…just not as much as I’d like to.
I’m buried in work and stressed out, but I can already see the light at the end of the
tunnel month, when the workload should get a little more manageable, and I hope to get some “me” time again.
I manage to knit a few rows of my Kalaloch Pullover each day, and that’s about that, but even with such low speed, it slowly starts looking like a pullover more than like a shapeless blob. It’s really oversized, and the construction is particularly interesting, as the actual sleeves are very short, and about half of their length is in fact the oversized yoke (if it even should be still called a yoke?). Everything is knitted from the bottom, and sleeves are attached to the body at the start of the yoke and later worked together with the body. The armhole openings are grafted with Kitchener’s stitch at the end.
I also managed to do some knitting-related shopping. I bought two pairs of Addi Sock Wonder needles to try out knitting socks with very short circulars. Usually I use double pointed needles, and I absolutely detest magic loop method, but I’m curious of this alternative idea. Some sock yarn is on the way to my mailbox too, so it shouldn’t take long to test my new purchase.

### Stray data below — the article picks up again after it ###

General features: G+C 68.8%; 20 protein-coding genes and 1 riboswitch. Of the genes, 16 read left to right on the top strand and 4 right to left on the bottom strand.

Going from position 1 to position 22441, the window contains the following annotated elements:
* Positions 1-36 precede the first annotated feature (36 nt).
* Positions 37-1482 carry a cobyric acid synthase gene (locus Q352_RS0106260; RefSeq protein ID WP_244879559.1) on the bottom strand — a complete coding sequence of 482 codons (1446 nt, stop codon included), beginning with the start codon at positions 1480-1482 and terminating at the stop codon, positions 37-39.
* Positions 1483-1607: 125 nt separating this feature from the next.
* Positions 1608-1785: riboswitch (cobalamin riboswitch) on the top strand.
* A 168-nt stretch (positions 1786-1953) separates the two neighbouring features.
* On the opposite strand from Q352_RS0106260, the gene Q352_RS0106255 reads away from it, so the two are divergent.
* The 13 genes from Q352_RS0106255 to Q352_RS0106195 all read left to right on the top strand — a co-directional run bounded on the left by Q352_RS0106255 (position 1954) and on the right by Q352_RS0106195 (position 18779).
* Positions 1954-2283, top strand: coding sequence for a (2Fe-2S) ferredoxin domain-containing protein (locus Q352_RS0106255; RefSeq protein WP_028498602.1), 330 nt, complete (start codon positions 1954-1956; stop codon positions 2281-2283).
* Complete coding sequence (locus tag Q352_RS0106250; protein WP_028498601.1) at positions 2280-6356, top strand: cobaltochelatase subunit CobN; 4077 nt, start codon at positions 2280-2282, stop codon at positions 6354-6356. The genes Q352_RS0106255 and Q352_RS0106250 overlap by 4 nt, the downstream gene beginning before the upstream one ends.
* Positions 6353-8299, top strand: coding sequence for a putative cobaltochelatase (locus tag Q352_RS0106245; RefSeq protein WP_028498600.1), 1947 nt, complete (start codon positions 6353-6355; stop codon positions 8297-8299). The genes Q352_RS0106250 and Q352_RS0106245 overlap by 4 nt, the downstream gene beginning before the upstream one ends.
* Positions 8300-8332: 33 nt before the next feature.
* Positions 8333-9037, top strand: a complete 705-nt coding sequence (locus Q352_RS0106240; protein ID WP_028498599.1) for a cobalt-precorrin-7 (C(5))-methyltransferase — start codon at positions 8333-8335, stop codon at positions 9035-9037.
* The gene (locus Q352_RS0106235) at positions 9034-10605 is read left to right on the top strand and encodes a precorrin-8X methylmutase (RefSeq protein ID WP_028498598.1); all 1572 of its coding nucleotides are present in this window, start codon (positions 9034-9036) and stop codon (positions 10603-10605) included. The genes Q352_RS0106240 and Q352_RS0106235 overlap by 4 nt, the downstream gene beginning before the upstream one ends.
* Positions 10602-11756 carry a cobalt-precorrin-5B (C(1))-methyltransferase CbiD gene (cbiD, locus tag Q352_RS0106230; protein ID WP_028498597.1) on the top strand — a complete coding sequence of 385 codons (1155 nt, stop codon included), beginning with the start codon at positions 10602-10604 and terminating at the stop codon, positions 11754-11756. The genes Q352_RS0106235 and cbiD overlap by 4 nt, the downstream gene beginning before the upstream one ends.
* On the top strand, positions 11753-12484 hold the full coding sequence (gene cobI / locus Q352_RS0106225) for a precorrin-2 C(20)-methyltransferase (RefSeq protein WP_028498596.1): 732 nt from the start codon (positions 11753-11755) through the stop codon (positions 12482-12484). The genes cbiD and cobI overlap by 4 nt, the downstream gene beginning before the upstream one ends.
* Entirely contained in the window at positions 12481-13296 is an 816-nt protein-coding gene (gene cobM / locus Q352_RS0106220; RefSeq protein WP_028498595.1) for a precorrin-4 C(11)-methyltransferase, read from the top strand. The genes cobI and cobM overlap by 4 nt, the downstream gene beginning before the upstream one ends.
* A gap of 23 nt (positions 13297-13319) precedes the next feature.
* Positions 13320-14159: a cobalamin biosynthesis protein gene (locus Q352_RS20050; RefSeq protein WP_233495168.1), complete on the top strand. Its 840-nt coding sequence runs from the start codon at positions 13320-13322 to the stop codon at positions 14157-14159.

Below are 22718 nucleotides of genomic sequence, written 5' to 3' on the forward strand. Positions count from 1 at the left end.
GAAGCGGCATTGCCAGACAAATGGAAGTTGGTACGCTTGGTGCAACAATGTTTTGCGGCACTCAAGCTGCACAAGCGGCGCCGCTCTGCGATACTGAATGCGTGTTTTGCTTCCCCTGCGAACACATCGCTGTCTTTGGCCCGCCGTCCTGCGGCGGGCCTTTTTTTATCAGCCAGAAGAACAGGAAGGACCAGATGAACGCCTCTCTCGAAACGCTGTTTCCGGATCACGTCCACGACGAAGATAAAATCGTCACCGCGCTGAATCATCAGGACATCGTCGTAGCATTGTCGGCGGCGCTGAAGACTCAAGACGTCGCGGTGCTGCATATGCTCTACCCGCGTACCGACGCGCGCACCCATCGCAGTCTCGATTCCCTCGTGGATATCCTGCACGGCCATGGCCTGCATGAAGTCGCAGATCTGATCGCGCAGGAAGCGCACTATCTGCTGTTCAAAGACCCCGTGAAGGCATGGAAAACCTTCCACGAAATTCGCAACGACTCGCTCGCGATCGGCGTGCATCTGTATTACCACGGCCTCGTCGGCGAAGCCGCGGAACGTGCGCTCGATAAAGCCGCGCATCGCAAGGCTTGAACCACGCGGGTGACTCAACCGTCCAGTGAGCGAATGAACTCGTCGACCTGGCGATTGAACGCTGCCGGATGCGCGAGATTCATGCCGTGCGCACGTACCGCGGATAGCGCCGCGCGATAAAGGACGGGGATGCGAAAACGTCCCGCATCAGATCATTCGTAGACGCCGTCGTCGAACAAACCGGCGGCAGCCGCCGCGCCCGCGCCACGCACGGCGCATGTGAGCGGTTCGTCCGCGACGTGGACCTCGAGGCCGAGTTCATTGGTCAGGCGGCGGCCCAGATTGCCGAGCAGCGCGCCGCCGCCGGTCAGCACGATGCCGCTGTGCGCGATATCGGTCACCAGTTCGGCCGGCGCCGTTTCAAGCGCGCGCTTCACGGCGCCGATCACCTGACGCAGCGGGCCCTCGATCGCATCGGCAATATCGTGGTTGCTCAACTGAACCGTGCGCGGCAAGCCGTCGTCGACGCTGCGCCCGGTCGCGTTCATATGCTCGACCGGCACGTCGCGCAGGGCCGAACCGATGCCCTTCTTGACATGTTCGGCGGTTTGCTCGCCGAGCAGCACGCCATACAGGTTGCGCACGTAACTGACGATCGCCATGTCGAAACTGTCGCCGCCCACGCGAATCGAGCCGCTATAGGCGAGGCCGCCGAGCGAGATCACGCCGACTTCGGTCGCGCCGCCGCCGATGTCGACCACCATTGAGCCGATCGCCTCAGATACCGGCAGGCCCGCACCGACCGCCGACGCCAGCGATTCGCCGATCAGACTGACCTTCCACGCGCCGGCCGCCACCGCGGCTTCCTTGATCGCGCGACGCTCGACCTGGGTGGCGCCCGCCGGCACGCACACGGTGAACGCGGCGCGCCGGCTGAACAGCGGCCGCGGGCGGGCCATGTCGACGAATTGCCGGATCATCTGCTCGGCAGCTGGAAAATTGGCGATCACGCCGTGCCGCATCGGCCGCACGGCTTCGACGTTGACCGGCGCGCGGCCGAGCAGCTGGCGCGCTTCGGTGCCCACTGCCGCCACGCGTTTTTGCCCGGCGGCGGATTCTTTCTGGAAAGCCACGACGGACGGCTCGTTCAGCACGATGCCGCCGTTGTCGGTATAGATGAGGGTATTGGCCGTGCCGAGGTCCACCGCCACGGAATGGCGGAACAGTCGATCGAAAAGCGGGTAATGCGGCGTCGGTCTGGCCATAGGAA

Another (and last) purchase are these two books (Stella at the top of the post shows her enthusiasm):
because I liked the idea of having a complete guide both for CO/BO methods, and for increases and decreases. All of these methods can be found online of course, so it’s nothing groundbreaking, but I think it’s a neat way of keeping all these methods handy when I need to check them out. I haven’t used them in practice yet, but just from the brief review, I think the CO/BO is generally better. The methods are grouped depending on what project they’re going to be used for (e.g. for rib, colourwork, stretchy or sturdy fabric), and very clear photos are such an easy and convenient way to choose the best option.
The Increase/ Decrease book is good as well, but in a way, it disappointed me – not because it’s badly written but because it ended my illusions of finding a way to create neat, invisible increases or decreases methods. I struggle sometimes with the way adding or reducing stitches ends up looking in the finished project, and I was hoping that maybe I just haven’t discovered the right method yet? Well, nope. Even the so-called invisible increases are always a bit wonky, that’s why I don’t think I’m really going to use all the various methods described in the book (I mean what for, if it’s never exactly what I want anyway…? I may as well just keep it simple and use the few methods I already know).
On the other hand, I cam say it was a little comforting to see that “it’s not me, it’s the stitches!” 🙂
And that’s all from me today, I hope everyone’s doing great. Till the next post!